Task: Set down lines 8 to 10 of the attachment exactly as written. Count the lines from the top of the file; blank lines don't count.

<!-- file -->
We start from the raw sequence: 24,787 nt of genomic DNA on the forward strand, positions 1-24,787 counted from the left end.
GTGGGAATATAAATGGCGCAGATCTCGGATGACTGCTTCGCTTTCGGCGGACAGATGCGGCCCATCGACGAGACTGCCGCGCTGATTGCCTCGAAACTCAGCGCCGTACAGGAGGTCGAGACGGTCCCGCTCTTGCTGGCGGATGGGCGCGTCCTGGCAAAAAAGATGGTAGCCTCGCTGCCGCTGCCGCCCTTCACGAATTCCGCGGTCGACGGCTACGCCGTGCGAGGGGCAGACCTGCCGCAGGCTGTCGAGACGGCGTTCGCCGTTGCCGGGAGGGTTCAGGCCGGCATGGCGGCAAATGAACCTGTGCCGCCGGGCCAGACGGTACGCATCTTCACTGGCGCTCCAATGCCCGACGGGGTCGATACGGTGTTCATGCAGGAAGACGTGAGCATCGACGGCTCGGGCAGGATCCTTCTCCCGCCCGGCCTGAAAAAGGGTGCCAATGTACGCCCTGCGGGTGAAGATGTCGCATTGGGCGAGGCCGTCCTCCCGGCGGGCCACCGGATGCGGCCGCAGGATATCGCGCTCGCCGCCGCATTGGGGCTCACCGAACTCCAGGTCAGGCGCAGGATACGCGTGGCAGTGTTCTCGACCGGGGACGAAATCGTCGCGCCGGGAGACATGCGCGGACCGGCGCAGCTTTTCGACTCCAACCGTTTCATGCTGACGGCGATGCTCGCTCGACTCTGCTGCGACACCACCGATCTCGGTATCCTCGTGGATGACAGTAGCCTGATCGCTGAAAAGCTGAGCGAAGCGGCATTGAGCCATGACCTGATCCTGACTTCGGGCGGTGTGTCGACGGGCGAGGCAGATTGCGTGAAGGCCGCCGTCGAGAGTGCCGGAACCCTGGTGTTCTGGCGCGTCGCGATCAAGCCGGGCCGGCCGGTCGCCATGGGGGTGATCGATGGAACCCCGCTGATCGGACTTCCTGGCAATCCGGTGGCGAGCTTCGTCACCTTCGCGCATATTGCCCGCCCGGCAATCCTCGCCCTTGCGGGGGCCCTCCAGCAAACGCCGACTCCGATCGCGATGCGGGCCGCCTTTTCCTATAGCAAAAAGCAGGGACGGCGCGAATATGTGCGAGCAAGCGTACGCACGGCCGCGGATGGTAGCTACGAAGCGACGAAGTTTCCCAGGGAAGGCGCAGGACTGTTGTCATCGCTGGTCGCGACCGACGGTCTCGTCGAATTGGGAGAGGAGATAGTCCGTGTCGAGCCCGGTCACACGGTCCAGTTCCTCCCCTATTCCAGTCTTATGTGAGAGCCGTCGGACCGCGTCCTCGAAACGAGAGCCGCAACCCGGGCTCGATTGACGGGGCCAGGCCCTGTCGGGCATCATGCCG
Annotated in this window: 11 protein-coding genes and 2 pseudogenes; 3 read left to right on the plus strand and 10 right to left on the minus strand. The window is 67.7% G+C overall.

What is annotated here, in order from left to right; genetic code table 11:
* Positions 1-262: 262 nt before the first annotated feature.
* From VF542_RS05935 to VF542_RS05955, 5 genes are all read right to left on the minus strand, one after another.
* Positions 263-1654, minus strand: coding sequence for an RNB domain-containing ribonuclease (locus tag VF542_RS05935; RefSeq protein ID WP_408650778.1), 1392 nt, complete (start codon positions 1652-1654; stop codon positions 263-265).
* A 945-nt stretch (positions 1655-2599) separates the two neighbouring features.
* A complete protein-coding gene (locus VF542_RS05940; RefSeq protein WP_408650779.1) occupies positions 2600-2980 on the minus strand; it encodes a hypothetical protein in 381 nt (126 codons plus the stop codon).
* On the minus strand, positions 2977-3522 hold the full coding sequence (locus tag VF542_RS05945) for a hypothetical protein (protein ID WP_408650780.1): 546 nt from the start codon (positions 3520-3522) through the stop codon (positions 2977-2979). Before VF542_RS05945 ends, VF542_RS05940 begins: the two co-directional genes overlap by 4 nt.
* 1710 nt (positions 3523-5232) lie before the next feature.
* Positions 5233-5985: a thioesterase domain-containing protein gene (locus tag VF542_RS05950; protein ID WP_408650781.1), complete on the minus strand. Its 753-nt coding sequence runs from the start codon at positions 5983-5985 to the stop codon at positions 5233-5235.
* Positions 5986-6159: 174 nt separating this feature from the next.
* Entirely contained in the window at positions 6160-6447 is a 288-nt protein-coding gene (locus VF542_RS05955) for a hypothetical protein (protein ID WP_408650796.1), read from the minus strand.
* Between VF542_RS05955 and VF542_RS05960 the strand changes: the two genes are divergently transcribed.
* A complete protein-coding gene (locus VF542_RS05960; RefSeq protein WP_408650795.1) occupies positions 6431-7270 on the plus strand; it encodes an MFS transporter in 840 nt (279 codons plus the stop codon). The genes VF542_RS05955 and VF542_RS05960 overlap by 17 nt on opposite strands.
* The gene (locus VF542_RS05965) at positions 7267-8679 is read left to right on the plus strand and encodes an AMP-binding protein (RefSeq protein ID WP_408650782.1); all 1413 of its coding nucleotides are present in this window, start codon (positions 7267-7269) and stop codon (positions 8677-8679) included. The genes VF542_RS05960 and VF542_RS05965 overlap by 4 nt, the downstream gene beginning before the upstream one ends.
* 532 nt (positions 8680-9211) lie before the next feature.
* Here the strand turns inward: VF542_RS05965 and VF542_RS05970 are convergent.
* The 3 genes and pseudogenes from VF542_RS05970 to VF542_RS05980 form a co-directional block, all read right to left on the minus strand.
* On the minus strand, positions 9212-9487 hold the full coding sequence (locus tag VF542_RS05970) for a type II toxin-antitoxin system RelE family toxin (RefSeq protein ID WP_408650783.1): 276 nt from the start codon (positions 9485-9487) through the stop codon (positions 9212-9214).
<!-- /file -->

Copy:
* A 945-nt stretch (positions 1655-2599) separates the two neighbouring features.
* A complete protein-coding gene (locus VF542_RS05940; RefSeq protein WP_408650779.1) occupies positions 2600-2980 on the minus strand; it encodes a hypothetical protein in 381 nt (126 codons plus the stop codon).
* On the minus strand, positions 2977-3522 hold the full coding sequence (locus tag VF542_RS05945) for a hypothetical protein (protein ID WP_408650780.1): 546 nt from the start codon (positions 3520-3522) through the stop codon (positions 2977-2979). Before VF542_RS05945 ends, VF542_RS05940 begins: the two co-directional genes overlap by 4 nt.